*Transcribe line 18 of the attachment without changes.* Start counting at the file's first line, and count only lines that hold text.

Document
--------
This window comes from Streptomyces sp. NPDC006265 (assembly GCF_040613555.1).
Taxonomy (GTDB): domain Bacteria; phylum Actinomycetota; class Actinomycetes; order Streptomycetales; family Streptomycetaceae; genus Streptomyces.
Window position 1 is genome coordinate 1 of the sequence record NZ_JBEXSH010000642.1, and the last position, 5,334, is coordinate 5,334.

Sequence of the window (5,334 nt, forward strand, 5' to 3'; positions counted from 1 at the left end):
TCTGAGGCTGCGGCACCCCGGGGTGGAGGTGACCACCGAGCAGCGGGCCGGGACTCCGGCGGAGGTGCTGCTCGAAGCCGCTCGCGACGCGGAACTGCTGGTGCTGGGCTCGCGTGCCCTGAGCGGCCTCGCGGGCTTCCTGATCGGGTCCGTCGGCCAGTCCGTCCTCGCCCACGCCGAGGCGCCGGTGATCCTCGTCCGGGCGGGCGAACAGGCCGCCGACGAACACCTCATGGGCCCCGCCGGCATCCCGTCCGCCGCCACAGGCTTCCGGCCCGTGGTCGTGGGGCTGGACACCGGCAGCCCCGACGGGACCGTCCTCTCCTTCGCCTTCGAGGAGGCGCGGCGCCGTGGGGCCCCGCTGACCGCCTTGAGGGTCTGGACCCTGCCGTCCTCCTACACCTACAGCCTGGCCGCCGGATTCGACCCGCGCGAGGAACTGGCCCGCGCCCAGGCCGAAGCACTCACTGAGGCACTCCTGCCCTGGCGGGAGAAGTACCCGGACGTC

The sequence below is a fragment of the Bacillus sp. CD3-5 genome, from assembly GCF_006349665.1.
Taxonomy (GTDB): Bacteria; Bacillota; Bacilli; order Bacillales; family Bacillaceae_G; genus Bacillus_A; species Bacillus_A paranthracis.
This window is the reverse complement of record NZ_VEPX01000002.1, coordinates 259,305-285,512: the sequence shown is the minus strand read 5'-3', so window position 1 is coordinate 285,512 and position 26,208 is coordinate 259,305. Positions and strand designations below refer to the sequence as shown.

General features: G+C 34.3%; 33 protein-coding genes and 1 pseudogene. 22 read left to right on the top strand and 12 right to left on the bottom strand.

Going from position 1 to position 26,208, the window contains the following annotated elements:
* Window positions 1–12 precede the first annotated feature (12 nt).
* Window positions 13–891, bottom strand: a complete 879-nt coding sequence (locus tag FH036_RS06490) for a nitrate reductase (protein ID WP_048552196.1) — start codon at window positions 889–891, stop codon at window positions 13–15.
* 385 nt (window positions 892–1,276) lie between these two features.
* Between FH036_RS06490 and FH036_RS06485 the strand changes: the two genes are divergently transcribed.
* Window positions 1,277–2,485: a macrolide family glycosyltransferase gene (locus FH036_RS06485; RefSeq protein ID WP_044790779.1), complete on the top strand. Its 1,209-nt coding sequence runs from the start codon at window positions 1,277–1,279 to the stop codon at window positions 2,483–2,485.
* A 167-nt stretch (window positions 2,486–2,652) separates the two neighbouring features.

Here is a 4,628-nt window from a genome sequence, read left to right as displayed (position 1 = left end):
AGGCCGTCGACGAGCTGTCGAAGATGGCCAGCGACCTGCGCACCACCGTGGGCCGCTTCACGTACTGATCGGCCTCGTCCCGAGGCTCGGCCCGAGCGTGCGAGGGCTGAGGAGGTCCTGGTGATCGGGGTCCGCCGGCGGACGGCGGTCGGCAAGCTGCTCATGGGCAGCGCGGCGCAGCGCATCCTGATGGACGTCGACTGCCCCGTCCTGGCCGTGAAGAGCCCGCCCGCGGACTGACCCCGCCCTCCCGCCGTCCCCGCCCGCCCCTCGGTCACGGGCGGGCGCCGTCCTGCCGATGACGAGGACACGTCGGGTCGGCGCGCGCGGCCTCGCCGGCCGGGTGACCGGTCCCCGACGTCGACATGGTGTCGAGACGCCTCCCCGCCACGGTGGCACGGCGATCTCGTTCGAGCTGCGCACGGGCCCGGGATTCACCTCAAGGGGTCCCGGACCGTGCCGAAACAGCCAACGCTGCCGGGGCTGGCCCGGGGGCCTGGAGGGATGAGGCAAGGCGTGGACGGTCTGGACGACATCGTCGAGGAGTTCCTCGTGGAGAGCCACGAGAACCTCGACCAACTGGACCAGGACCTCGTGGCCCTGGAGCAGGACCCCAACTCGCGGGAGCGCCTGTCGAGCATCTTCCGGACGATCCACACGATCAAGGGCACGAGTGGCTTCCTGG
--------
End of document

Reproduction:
AGGCCGTCGACGAGCTGTCGAAGATGGCCAGCGACCTGCGCACCACCGTGGGCCGCTTCACGTACTGATCGGCCTCGTCCCGAGGCTCGGCCCGAGCGTGCGAGGGCTGAGGAGGTCCTGGTGATCGGGGTCCGCCGGCGGACGGCGGTCGGCAAGCTGCTCATGGGCAGCGCGGCGCAGCGCATCCTGATGGACGTCGACTGCCCCGTCCTGGCCGTGAAGAGCCCGCCCGCGGACTGACCCCGCCCTCCCGCCGTCCCCGCCCGCCCCTCGGTCACGGGCGGGCGCCGTCCTGCCGATGACGAGGACACGTCGGGTCGGCGCGCGCGGCCTCGCCGGCCGGGTGACCGGTCCCCGACGTCGACATGGTGTCGAGACGCCTCCCCGCCACGGTGGCACGGCGATCTCGTTCGAGCTGCGCACGGGCCCGGGATTCACCTCAAGGGGTCCCGGACCGTGCCGAAACAGCCAACGCTGCCGGGGCTGGCCCGGGGGCCTGGAGGGATGAGGCAAGGCGTGGACGGTCTGGACGACATCGTCGAGGAGTTCCTCGTGGAGAGCCACGAGAACCTCGACCAACTGGACCAGGACCTCGTGGCCCTGGAGCAGGACCCCAACTCGCGGGAGCGCCTGTCGAGCATCTTCCGGACGATCCACACGATCAAGGGCACGAGTGGCTTCCTGG